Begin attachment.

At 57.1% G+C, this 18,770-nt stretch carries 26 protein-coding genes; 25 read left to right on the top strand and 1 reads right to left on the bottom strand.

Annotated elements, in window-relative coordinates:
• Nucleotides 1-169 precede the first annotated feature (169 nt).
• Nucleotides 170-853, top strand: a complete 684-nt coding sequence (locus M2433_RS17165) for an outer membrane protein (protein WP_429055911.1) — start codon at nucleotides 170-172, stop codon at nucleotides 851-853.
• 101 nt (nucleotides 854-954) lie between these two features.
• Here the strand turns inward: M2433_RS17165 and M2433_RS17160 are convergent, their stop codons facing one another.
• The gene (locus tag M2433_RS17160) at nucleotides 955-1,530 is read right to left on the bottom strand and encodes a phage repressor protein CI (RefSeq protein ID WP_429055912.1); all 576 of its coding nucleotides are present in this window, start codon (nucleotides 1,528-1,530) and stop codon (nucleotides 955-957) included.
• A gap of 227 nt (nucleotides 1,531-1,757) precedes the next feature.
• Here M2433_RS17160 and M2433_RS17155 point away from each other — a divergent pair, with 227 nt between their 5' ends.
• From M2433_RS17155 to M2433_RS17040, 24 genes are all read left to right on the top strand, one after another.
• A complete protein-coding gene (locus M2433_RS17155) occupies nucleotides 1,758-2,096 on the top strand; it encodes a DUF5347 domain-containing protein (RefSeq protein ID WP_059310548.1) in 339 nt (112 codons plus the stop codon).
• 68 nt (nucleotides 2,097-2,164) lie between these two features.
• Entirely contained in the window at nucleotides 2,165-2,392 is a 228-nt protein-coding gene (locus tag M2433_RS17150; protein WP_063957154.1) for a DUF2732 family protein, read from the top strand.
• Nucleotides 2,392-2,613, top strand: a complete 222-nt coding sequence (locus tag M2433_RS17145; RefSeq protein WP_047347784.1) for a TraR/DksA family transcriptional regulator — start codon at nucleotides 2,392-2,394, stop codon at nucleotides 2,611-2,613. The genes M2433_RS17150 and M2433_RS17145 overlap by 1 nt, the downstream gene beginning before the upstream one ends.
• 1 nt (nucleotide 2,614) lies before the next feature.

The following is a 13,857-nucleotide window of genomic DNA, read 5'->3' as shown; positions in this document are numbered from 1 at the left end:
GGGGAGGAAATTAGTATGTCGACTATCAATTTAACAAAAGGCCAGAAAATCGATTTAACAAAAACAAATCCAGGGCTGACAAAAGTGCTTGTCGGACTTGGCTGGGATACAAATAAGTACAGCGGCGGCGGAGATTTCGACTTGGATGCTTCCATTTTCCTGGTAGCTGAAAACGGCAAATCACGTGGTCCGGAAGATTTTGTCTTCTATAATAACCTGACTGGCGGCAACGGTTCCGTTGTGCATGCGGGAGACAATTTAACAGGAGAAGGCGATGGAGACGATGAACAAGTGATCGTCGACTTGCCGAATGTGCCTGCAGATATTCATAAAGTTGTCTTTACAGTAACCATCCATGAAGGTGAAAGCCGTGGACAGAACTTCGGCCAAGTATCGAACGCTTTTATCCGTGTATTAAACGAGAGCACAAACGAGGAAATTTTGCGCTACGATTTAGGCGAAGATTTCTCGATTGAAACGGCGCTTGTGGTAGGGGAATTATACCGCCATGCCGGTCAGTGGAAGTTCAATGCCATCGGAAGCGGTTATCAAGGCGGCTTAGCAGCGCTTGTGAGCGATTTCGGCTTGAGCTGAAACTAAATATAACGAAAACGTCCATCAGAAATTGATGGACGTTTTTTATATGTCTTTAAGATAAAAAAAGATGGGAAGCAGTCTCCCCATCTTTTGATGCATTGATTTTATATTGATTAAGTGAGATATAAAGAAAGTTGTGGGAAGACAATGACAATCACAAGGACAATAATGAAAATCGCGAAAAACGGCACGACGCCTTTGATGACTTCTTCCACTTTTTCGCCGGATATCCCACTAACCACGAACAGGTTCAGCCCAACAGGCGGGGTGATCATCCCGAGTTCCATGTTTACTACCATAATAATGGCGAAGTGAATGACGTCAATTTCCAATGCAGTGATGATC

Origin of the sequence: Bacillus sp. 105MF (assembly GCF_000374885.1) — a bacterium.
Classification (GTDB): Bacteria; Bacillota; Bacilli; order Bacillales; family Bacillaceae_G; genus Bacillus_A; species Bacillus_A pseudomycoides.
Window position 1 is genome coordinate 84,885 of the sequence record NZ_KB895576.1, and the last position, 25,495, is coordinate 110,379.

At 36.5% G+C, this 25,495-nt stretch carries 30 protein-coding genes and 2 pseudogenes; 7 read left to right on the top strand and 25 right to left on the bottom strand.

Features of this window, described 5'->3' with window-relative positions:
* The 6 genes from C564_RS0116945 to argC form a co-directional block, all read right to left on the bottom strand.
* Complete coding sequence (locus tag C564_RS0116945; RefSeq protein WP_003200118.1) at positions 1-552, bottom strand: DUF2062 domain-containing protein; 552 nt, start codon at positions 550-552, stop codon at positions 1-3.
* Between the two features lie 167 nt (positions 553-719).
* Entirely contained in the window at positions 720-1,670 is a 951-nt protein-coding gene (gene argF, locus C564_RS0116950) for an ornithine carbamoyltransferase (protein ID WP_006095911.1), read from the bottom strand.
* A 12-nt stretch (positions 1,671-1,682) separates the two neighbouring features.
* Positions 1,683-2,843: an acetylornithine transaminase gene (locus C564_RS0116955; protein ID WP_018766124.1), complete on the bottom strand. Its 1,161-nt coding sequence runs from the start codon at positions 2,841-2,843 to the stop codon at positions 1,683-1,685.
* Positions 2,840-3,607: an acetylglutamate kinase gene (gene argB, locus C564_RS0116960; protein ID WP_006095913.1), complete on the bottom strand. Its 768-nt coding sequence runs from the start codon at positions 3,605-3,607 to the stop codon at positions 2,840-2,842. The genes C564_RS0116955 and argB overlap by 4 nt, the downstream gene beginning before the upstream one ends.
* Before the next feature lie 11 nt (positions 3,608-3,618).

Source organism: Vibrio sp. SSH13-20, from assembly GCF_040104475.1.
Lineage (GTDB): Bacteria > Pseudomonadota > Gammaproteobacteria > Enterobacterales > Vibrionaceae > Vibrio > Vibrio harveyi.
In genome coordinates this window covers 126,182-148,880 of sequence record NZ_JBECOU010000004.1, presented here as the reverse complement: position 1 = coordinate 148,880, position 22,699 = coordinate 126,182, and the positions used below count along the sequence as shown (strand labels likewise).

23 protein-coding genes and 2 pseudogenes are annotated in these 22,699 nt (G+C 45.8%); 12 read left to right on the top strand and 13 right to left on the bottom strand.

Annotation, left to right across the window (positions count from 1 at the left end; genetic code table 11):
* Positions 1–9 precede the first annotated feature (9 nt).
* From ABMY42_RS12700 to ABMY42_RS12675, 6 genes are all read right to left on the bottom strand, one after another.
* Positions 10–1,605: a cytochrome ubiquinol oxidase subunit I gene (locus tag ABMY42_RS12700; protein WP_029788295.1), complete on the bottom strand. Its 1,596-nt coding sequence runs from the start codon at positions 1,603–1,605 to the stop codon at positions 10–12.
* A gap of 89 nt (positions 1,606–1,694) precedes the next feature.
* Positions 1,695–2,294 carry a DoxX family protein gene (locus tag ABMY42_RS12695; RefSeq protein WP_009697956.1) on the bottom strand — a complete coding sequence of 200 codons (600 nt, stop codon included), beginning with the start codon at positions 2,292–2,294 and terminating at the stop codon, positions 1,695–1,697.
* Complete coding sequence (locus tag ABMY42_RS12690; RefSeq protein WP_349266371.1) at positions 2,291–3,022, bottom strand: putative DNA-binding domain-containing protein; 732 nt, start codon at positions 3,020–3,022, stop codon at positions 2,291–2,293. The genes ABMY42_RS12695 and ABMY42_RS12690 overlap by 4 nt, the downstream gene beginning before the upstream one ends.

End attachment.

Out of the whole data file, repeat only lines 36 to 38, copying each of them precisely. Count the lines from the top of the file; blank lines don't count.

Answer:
* Positions 1–9 precede the first annotated feature (9 nt).
* From ABMY42_RS12700 to ABMY42_RS12675, 6 genes are all read right to left on the bottom strand, one after another.
* Positions 10–1,605: a cytochrome ubiquinol oxidase subunit I gene (locus tag ABMY42_RS12700; protein WP_029788295.1), complete on the bottom strand. Its 1,596-nt coding sequence runs from the start codon at positions 1,603–1,605 to the stop codon at positions 10–12.